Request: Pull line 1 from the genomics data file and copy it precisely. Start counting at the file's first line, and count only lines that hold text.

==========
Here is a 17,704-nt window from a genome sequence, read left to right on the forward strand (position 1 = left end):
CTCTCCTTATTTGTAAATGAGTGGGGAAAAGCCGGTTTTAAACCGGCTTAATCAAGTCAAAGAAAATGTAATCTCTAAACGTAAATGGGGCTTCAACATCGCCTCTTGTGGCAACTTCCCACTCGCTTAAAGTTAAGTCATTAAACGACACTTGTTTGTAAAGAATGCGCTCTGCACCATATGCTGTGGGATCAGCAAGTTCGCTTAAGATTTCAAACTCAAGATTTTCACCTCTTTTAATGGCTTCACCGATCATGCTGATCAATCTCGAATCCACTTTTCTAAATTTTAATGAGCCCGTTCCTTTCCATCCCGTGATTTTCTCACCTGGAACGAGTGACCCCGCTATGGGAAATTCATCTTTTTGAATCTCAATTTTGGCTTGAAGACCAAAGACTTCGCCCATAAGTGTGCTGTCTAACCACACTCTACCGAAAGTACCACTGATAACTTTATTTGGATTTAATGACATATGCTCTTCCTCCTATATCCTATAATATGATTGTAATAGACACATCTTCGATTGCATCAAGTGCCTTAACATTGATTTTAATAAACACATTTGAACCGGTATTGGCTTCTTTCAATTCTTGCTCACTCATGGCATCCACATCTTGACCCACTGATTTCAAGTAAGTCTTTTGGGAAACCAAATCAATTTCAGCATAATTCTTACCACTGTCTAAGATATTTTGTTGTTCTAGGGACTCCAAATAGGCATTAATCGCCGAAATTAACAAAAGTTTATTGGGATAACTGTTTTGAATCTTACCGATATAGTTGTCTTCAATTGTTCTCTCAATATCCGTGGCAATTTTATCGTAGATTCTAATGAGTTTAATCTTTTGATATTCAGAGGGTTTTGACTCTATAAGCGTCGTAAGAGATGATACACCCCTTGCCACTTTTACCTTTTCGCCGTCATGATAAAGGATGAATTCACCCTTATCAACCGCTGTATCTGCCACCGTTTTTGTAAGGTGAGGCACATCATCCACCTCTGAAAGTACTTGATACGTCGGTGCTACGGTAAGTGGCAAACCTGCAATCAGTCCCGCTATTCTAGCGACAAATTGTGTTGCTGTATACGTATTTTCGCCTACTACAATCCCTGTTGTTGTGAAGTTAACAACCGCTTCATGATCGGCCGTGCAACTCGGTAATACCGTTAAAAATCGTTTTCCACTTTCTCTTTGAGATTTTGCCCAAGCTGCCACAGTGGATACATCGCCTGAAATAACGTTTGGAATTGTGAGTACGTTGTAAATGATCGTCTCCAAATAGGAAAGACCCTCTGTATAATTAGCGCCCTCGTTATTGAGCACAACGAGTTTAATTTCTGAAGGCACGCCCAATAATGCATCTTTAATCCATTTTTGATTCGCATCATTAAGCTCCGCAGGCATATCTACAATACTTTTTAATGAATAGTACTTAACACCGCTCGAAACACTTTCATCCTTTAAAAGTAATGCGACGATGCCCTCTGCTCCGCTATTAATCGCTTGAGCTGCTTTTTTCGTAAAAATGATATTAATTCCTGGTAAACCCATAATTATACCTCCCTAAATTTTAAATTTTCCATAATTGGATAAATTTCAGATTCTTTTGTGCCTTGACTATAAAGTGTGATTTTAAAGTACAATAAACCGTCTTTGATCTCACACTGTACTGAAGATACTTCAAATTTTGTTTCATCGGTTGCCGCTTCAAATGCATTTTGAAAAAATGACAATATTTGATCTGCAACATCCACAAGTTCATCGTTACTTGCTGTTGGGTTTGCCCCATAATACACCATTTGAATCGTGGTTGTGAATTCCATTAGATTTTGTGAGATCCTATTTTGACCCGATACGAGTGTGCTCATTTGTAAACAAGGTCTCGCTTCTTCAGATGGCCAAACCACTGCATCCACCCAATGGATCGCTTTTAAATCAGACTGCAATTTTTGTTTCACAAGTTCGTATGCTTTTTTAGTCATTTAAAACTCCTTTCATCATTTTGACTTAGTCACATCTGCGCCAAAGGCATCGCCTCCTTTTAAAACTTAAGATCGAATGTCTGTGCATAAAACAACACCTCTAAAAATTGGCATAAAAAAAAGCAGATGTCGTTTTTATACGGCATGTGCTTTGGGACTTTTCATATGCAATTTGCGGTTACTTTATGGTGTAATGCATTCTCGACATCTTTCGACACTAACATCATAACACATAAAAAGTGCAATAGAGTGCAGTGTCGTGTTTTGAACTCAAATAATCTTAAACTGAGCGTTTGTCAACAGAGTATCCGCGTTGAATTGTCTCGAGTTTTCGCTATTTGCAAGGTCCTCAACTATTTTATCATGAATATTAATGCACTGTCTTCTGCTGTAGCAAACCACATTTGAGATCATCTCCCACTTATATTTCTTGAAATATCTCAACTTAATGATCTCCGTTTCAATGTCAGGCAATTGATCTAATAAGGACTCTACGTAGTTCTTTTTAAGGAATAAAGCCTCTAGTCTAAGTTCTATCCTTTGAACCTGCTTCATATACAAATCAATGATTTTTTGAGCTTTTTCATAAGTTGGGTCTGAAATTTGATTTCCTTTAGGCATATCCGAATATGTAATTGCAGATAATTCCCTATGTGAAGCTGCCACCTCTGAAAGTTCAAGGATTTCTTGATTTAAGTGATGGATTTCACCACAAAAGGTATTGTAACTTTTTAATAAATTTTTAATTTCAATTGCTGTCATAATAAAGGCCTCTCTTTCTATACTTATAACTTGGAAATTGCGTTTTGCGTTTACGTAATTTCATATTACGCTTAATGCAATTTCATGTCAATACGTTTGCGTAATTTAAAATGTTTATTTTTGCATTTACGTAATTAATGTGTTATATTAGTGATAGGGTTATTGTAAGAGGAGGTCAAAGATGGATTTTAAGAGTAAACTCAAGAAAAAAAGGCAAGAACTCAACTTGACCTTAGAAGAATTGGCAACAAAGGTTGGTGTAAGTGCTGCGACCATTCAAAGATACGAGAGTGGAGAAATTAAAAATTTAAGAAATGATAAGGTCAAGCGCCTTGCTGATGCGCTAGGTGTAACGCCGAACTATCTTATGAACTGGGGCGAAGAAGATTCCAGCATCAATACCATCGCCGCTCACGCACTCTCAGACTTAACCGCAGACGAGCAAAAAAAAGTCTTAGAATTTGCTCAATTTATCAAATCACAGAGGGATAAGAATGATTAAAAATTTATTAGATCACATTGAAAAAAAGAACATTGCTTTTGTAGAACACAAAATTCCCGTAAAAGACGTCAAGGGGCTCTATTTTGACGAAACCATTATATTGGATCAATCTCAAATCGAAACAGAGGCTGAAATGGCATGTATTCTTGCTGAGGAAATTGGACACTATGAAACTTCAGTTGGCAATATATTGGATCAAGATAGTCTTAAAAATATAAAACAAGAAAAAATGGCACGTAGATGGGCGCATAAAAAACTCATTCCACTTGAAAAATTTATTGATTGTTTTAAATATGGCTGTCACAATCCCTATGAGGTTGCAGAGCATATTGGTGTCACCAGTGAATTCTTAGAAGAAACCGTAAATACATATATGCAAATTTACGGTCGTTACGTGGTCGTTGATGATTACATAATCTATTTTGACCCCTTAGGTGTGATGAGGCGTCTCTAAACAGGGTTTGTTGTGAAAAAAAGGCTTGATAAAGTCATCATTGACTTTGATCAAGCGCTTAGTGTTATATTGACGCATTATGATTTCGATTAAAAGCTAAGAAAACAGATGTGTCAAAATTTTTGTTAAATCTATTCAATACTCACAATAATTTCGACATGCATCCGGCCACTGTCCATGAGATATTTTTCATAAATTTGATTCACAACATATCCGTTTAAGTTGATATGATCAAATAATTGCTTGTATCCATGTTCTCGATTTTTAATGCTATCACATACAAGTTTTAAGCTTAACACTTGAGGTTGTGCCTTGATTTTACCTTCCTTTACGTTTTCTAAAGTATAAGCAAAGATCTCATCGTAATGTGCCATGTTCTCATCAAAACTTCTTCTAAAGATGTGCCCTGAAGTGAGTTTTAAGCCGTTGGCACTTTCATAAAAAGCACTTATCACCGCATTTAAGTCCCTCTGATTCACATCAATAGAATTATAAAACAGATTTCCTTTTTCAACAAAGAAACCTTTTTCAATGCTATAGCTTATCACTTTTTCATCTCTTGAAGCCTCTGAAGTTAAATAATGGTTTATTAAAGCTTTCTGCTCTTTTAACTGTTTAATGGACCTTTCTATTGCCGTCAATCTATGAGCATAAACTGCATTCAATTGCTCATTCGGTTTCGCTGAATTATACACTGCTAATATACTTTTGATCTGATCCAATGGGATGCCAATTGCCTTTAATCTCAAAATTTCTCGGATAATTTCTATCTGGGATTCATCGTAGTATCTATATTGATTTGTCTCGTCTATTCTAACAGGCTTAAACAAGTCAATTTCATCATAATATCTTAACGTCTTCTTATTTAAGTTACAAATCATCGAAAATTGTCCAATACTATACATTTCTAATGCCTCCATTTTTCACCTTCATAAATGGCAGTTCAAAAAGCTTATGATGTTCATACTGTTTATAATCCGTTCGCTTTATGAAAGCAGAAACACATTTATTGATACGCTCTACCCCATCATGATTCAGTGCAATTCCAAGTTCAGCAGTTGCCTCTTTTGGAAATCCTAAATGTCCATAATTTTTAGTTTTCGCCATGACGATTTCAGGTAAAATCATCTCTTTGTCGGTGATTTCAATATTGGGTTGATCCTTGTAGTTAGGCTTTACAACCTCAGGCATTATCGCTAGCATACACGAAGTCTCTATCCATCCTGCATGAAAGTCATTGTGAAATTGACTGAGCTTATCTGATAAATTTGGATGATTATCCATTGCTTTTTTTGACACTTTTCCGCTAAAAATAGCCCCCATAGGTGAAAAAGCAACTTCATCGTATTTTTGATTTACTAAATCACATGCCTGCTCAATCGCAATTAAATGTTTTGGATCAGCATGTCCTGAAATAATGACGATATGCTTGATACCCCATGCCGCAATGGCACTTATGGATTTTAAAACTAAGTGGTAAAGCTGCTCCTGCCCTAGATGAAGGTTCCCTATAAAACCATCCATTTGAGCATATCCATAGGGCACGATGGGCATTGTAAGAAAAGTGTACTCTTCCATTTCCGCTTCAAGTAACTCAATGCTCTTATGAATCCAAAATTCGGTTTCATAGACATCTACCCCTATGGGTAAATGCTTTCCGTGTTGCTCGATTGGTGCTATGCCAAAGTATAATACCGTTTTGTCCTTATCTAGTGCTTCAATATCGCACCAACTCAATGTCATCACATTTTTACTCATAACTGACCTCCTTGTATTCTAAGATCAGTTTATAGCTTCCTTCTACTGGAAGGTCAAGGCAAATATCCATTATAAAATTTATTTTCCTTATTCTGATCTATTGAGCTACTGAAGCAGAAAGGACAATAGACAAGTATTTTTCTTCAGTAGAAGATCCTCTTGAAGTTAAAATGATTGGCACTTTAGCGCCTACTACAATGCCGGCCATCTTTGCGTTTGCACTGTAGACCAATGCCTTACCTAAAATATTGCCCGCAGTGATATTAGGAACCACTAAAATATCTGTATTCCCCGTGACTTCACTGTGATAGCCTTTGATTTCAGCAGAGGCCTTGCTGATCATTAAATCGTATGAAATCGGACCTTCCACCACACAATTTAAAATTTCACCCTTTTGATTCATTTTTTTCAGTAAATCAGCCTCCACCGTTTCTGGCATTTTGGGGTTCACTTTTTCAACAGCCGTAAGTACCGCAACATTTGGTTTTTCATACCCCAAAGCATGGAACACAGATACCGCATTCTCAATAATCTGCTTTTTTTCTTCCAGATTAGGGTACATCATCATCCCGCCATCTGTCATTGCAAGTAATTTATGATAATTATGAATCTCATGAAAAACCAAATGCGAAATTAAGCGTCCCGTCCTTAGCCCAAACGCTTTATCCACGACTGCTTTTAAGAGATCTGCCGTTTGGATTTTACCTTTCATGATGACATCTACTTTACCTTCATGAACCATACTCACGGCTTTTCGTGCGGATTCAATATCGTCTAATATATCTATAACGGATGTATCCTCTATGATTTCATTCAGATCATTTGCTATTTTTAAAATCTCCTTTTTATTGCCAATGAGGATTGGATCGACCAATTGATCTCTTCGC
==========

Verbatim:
Here is a 17,704-nt window from a genome sequence, read left to right on the forward strand (position 1 = left end):